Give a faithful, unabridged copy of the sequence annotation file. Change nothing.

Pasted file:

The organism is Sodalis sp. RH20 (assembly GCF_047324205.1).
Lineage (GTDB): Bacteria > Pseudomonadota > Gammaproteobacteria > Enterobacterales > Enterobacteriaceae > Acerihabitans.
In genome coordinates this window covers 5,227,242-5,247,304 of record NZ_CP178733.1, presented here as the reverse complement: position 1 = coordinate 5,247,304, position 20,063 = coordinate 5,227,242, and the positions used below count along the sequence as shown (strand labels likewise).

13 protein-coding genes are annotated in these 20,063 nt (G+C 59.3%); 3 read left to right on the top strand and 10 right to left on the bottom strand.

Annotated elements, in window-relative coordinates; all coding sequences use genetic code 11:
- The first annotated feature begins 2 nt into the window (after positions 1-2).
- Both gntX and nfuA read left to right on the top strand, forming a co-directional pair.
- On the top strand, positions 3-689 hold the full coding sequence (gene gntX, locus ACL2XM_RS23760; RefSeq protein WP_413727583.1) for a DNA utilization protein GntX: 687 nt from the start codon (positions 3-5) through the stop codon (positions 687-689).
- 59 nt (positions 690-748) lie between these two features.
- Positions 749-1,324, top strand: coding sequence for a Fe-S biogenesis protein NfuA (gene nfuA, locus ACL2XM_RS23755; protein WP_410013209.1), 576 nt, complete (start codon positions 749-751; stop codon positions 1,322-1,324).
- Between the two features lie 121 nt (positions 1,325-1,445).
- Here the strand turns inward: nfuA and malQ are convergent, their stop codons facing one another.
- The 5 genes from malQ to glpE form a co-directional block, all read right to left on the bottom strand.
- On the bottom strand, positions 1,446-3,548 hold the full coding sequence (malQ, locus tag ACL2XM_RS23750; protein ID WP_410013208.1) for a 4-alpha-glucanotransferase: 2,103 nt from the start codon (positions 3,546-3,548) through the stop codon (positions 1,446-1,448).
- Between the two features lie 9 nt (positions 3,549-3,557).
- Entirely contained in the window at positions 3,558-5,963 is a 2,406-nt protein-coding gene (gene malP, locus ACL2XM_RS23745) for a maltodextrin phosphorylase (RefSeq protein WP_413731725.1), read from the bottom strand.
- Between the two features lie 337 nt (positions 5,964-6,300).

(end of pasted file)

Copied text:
The organism is Sodalis sp. RH20 (assembly GCF_047324205.1).
Lineage (GTDB): Bacteria > Pseudomonadota > Gammaproteobacteria > Enterobacterales > Enterobacteriaceae > Acerihabitans.
In genome coordinates this window covers 5,227,242-5,247,304 of record NZ_CP178733.1, presented here as the reverse complement: position 1 = coordinate 5,247,304, position 20,063 = coordinate 5,227,242, and the positions used below count along the sequence as shown (strand labels likewise).

13 protein-coding genes are annotated in these 20,063 nt (G+C 59.3%); 3 read left to right on the top strand and 10 right to left on the bottom strand.

Annotated elements, in window-relative coordinates; all coding sequences use genetic code 11:
- The first annotated feature begins 2 nt into the window (after positions 1-2).
- Both gntX and nfuA read left to right on the top strand, forming a co-directional pair.
- On the top strand, positions 3-689 hold the full coding sequence (gene gntX, locus ACL2XM_RS23760; RefSeq protein WP_413727583.1) for a DNA utilization protein GntX: 687 nt from the start codon (positions 3-5) through the stop codon (positions 687-689).
- 59 nt (positions 690-748) lie between these two features.
- Positions 749-1,324, top strand: coding sequence for a Fe-S biogenesis protein NfuA (gene nfuA, locus ACL2XM_RS23755; protein WP_410013209.1), 576 nt, complete (start codon positions 749-751; stop codon positions 1,322-1,324).
- Between the two features lie 121 nt (positions 1,325-1,445).
- Here the strand turns inward: nfuA and malQ are convergent, their stop codons facing one another.
- The 5 genes from malQ to glpE form a co-directional block, all read right to left on the bottom strand.
- On the bottom strand, positions 1,446-3,548 hold the full coding sequence (malQ, locus tag ACL2XM_RS23750; protein ID WP_410013208.1) for a 4-alpha-glucanotransferase: 2,103 nt from the start codon (positions 3,546-3,548) through the stop codon (positions 1,446-1,448).
- Between the two features lie 9 nt (positions 3,549-3,557).
- Entirely contained in the window at positions 3,558-5,963 is a 2,406-nt protein-coding gene (gene malP, locus ACL2XM_RS23745) for a maltodextrin phosphorylase (RefSeq protein WP_413731725.1), read from the bottom strand.
- Between the two features lie 337 nt (positions 5,964-6,300).